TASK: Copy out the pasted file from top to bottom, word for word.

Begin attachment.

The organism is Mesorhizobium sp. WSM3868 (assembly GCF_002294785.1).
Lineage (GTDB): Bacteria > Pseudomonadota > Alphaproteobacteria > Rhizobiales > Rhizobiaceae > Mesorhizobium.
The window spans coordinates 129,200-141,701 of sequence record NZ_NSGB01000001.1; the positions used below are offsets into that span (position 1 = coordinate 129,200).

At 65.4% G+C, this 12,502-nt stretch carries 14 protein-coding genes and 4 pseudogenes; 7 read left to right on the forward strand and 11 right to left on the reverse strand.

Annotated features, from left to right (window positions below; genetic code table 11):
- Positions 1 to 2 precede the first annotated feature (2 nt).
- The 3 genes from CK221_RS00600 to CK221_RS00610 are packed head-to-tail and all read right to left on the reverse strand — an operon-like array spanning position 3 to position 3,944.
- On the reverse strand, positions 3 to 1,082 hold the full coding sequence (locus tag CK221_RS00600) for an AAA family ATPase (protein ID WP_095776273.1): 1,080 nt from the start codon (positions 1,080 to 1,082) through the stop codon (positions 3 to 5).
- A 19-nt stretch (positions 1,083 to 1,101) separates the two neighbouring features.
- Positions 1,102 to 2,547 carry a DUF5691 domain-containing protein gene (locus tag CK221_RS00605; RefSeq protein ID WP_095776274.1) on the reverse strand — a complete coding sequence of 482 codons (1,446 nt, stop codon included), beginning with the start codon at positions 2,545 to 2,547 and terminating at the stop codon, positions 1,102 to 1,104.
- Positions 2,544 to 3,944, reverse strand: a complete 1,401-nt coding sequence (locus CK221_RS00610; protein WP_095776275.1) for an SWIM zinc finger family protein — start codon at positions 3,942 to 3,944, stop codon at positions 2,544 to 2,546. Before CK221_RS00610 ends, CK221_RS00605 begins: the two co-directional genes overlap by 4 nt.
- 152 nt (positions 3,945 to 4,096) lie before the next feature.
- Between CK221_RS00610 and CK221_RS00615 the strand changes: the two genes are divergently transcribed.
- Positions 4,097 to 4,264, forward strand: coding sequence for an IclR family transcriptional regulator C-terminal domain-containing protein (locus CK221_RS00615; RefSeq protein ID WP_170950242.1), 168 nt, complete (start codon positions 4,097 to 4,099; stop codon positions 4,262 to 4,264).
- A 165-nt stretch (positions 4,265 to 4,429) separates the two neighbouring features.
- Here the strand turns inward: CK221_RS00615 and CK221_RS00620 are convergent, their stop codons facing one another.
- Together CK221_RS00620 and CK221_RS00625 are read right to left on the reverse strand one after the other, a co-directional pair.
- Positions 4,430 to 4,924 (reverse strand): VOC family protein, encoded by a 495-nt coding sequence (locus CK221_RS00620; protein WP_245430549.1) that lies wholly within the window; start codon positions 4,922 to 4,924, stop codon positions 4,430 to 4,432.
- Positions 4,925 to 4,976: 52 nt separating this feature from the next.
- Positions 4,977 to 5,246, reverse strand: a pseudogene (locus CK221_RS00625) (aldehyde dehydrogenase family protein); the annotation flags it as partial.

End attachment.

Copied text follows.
The organism is Mesorhizobium sp. WSM3868 (assembly GCF_002294785.1).
Lineage (GTDB): Bacteria > Pseudomonadota > Alphaproteobacteria > Rhizobiales > Rhizobiaceae > Mesorhizobium.
The window spans coordinates 129,200-141,701 of sequence record NZ_NSGB01000001.1; the positions used below are offsets into that span (position 1 = coordinate 129,200).

At 65.4% G+C, this 12,502-nt stretch carries 14 protein-coding genes and 4 pseudogenes; 7 read left to right on the forward strand and 11 right to left on the reverse strand.

Annotated features, from left to right (window positions below; genetic code table 11):
- Positions 1 to 2 precede the first annotated feature (2 nt).
- The 3 genes from CK221_RS00600 to CK221_RS00610 are packed head-to-tail and all read right to left on the reverse strand — an operon-like array spanning position 3 to position 3,944.
- On the reverse strand, positions 3 to 1,082 hold the full coding sequence (locus tag CK221_RS00600) for an AAA family ATPase (protein ID WP_095776273.1): 1,080 nt from the start codon (positions 1,080 to 1,082) through the stop codon (positions 3 to 5).
- A 19-nt stretch (positions 1,083 to 1,101) separates the two neighbouring features.
- Positions 1,102 to 2,547 carry a DUF5691 domain-containing protein gene (locus tag CK221_RS00605; RefSeq protein ID WP_095776274.1) on the reverse strand — a complete coding sequence of 482 codons (1,446 nt, stop codon included), beginning with the start codon at positions 2,545 to 2,547 and terminating at the stop codon, positions 1,102 to 1,104.
- Positions 2,544 to 3,944, reverse strand: a complete 1,401-nt coding sequence (locus CK221_RS00610; protein WP_095776275.1) for an SWIM zinc finger family protein — start codon at positions 3,942 to 3,944, stop codon at positions 2,544 to 2,546. Before CK221_RS00610 ends, CK221_RS00605 begins: the two co-directional genes overlap by 4 nt.
- 152 nt (positions 3,945 to 4,096) lie before the next feature.
- Between CK221_RS00610 and CK221_RS00615 the strand changes: the two genes are divergently transcribed.
- Positions 4,097 to 4,264, forward strand: coding sequence for an IclR family transcriptional regulator C-terminal domain-containing protein (locus CK221_RS00615; RefSeq protein ID WP_170950242.1), 168 nt, complete (start codon positions 4,097 to 4,099; stop codon positions 4,262 to 4,264).
- A 165-nt stretch (positions 4,265 to 4,429) separates the two neighbouring features.
- Here the strand turns inward: CK221_RS00615 and CK221_RS00620 are convergent, their stop codons facing one another.
- Together CK221_RS00620 and CK221_RS00625 are read right to left on the reverse strand one after the other, a co-directional pair.
- Positions 4,430 to 4,924 (reverse strand): VOC family protein, encoded by a 495-nt coding sequence (locus CK221_RS00620; protein WP_245430549.1) that lies wholly within the window; start codon positions 4,922 to 4,924, stop codon positions 4,430 to 4,432.
- Positions 4,925 to 4,976: 52 nt separating this feature from the next.
- Positions 4,977 to 5,246, reverse strand: a pseudogene (locus CK221_RS00625) (aldehyde dehydrogenase family protein); the annotation flags it as partial.